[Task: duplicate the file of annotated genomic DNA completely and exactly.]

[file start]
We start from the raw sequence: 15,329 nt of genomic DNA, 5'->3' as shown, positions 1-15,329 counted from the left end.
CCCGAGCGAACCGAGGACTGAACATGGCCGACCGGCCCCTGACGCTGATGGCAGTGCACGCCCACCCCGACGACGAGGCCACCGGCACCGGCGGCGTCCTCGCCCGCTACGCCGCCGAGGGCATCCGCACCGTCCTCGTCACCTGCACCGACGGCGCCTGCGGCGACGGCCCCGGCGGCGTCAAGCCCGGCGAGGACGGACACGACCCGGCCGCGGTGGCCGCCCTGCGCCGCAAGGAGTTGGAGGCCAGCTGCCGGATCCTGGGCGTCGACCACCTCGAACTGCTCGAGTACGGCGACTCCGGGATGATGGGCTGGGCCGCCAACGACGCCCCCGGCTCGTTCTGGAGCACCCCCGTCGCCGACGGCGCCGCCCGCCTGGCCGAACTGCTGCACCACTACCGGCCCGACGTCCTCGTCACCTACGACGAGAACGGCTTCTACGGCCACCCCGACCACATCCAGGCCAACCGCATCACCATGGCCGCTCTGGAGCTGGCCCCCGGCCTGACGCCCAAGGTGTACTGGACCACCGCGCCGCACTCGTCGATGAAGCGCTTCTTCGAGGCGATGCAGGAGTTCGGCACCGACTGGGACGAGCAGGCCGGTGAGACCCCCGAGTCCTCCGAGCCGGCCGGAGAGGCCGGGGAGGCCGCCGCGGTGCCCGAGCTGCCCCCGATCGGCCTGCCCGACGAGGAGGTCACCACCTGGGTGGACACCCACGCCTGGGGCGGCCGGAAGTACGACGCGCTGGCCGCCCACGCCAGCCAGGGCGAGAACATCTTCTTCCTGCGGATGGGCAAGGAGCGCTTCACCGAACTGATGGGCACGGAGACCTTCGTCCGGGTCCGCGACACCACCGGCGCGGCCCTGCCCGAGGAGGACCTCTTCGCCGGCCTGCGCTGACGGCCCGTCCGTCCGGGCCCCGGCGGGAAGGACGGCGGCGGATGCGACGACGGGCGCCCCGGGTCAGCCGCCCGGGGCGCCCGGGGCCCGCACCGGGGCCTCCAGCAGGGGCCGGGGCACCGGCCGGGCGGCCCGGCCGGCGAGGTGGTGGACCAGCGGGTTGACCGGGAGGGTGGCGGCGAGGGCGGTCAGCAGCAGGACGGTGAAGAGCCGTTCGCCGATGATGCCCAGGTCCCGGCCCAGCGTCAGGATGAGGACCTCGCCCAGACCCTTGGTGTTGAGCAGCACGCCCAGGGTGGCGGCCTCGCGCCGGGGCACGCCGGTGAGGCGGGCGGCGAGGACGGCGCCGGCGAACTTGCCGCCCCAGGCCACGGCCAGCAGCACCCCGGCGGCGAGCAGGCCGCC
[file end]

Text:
We start from the raw sequence: 15,329 nt of genomic DNA, 5'->3' as shown, positions 1-15,329 counted from the left end.
CCCGAGCGAACCGAGGACTGAACATGGCCGACCGGCCCCTGACGCTGATGGCAGTGCACGCCCACCCCGACGACGAGGCCACCGGCACCGGCGGCGTCCTCGCCCGCTACGCCGCCGAGGGCATCCGCACCGTCCTCGTCACCTGCACCGACGGCGCCTGCGGCGACGGCCCCGGCGGCGTCAAGCCCGGCGAGGACGGACACGACCCGGCCGCGGTGGCCGCCCTGCGCCGCAAGGAGTTGGAGGCCAGCTGCCGGATCCTGGGCGTCGACCACCTCGAACTGCTCGAGTACGGCGACTCCGGGATGATGGGCTGGGCCGCCAACGACGCCCCCGGCTCGTTCTGGAGCACCCCCGTCGCCGACGGCGCCGCCCGCCTGGCCGAACTGCTGCACCACTACCGGCCCGACGTCCTCGTCACCTACGACGAGAACGGCTTCTACGGCCACCCCGACCACATCCAGGCCAACCGCATCACCATGGCCGCTCTGGAGCTGGCCCCCGGCCTGACGCCCAAGGTGTACTGGACCACCGCGCCGCACTCGTCGATGAAGCGCTTCTTCGAGGCGATGCAGGAGTTCGGCACCGACTGGGACGAGCAGGCCGGTGAGACCCCCGAGTCCTCCGAGCCGGCCGGAGAGGCCGGGGAGGCCGCCGCGGTGCCCGAGCTGCCCCCGATCGGCCTGCCCGACGAGGAGGTCACCACCTGGGTGGACACCCACGCCTGGGGCGGCCGGAAGTACGACGCGCTGGCCGCCCACGCCAGCCAGGGCGAGAACATCTTCTTCCTGCGGATGGGCAAGGAGCGCTTCACCGAACTGATGGGCACGGAGACCTTCGTCCGGGTCCGCGACACCACCGGCGCGGCCCTGCCCGAGGAGGACCTCTTCGCCGGCCTGCGCTGACGGCCCGTCCGTCCGGGCCCCGGCGGGAAGGACGGCGGCGGATGCGACGACGGGCGCCCCGGGTCAGCCGCCCGGGGCGCCCGGGGCCCGCACCGGGGCCTCCAGCAGGGGCCGGGGCACCGGCCGGGCGGCCCGGCCGGCGAGGTGGTGGACCAGCGGGTTGACCGGGAGGGTGGCGGCGAGGGCGGTCAGCAGCAGGACGGTGAAGAGCCGTTCGCCGATGATGCCCAGGTCCCGGCCCAGCGTCAGGATGAGGACCTCGCCCAGACCCTTGGTGTTGAGCAGCACGCCCAGGGTGGCGGCCTCGCGCCGGGGCACGCCGGTGAGGCGGGCGGCGAGGACGGCGCCGGCGAACTTGCCGCCCCAGGCCACGGCCAGCAGCACCCCGGCGGCGAGCAGGCCGCC